Another annual responsibility that is often overlooked is the need to file a tax return.  Even if your association is nonmandatory and has little or no money flowing through it, you will need to file a return.  Make sure that a Federal tax identification number has been obtained for your association.  If not, or if you are unsure, a tax professional or community association attorney can assist you with finding out if your association needs a number and help you get one.  The association would file a form 1120 or a form 1120H with the Internal Revenue Service and a tax professional can help you with filling out these forms.

One thing to look out for, though, is advice that tells you that your association can be a 501(c)(3) tax exempt entity.  The standards for becoming this kind of entity (and being tax exempt) are very specific and are very unlikely to include your association.  Again, consult a tax professional before attempting to file for this status.

Other annual responsibilities include preparing an annual budget, computing annual assessments (dues), and compiling annual financial statements. These tasks are often required to be performed at the end of the association’s fiscal year, depending upon how the declaration and by-laws for the association are worded.  If these tasks have not been performed, they should be taken care of without any additional delay.

Typically, owner/members have the right to see the budget and get notice of the annual assessments well in advance of due dates for payment, and the budget may be subject to approval by the association’s members.  The financial statements will likely also be required to be prepared annually, by an independent public accountant, and there are a variety of standards that may be required.  Check your documents (or with your attorney) to determine what your requirements are.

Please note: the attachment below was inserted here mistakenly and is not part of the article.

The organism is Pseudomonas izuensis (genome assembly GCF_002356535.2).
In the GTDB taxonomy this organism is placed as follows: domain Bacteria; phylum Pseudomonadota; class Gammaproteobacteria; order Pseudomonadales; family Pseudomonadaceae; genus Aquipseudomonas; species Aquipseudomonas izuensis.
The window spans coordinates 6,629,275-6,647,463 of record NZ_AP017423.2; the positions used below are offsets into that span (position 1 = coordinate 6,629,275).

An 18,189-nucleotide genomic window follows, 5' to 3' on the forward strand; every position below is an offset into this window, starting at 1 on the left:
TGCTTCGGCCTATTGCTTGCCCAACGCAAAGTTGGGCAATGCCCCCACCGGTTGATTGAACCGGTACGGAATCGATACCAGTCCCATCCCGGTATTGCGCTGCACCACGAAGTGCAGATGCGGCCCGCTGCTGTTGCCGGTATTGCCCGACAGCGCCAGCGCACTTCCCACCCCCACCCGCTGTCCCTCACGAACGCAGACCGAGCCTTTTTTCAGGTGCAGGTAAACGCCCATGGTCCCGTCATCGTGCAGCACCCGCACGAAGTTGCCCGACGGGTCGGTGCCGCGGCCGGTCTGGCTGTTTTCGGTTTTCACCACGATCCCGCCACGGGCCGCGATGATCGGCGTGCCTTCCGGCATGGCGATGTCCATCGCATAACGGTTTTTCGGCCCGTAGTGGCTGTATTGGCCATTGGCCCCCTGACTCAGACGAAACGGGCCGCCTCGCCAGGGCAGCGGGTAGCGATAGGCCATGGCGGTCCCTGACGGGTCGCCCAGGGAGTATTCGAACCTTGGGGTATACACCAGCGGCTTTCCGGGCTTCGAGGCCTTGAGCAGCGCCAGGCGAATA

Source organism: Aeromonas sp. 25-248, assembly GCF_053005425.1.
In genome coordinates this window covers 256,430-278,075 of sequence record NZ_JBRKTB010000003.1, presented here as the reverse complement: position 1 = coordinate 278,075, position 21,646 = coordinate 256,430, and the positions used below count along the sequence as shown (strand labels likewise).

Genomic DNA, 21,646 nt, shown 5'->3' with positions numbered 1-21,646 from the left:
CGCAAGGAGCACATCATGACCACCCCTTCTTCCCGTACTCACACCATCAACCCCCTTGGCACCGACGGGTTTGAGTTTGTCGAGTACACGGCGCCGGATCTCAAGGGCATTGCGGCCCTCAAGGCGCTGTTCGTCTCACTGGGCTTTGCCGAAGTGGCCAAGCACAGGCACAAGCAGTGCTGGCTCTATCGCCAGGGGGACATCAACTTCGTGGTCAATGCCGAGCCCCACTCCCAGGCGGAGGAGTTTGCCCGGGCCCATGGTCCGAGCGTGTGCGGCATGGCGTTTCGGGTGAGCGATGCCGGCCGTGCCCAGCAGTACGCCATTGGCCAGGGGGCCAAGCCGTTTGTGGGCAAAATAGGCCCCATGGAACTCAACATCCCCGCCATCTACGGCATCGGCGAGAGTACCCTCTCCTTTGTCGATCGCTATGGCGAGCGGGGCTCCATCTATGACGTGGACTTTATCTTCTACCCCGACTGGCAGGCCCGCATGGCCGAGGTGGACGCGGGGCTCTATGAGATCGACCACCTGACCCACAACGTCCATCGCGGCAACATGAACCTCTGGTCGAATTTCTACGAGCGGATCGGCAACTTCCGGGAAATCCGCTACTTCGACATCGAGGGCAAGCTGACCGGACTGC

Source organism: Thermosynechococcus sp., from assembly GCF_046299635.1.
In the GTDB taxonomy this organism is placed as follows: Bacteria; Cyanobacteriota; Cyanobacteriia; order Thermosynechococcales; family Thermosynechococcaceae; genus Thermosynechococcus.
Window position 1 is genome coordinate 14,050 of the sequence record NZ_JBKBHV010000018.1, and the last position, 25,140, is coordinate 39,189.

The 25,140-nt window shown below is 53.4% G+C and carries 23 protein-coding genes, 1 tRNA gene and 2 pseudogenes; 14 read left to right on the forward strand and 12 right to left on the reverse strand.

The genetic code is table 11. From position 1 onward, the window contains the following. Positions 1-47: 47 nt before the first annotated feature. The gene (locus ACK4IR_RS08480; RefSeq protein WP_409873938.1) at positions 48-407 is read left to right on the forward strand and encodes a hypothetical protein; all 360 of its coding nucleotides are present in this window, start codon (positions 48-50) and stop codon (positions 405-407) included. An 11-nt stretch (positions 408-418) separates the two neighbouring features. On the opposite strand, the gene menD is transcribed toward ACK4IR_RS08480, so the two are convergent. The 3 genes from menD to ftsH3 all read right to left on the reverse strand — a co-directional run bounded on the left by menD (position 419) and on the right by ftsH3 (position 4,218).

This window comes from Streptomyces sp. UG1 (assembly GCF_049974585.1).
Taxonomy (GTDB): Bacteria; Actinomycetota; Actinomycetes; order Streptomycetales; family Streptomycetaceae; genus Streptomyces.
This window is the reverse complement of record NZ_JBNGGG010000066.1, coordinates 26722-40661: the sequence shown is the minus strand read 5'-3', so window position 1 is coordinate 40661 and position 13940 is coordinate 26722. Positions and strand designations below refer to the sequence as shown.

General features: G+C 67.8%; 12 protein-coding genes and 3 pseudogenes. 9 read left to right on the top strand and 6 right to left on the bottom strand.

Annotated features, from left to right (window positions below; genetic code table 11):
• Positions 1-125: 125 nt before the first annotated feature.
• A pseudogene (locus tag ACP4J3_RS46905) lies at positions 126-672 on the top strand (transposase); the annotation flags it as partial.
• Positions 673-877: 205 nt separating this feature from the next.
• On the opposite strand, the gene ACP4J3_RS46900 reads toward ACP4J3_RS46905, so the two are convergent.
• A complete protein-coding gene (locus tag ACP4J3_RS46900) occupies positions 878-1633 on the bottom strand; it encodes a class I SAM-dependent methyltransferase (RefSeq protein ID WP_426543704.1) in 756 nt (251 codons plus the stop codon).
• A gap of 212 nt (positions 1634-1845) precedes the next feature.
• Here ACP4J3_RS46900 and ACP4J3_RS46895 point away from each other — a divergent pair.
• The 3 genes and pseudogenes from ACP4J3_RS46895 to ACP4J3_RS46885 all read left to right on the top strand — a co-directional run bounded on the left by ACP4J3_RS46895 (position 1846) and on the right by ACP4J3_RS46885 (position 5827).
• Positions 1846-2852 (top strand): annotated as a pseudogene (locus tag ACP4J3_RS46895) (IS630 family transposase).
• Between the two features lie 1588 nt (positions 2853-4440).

Finally, and most importantly, there must be at least one meeting of the members each year and the declaration and by-laws should give you guidance on how to call this meeting (what notices to send out and to whom).  Unfortunately, these provisions are often a bit legalistic and spread out between various provisions in the documents.  You may want to verify the process with a community association attorney before calling a meeting to make sure you have the process and documentation right.

By Amy H. Bray, partner in the Commercial Real Estate Department, Andersen, Tate & Carr, P.C.

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You may, as long as you include this complete bio with it:

 Amy H. Bray is a Georgia attorney, focusing her practice in community association and real estate law matters. 

 Her firm, Andersen, Tate & Carr, P.C., works with all manner of clients in business and personal matters, providing “big firm” sophistication with suburban law firm attention and service.



 Copyright © 2009 & 2010, Amy H. Bray & Andersen, Tate & Carr, P.C.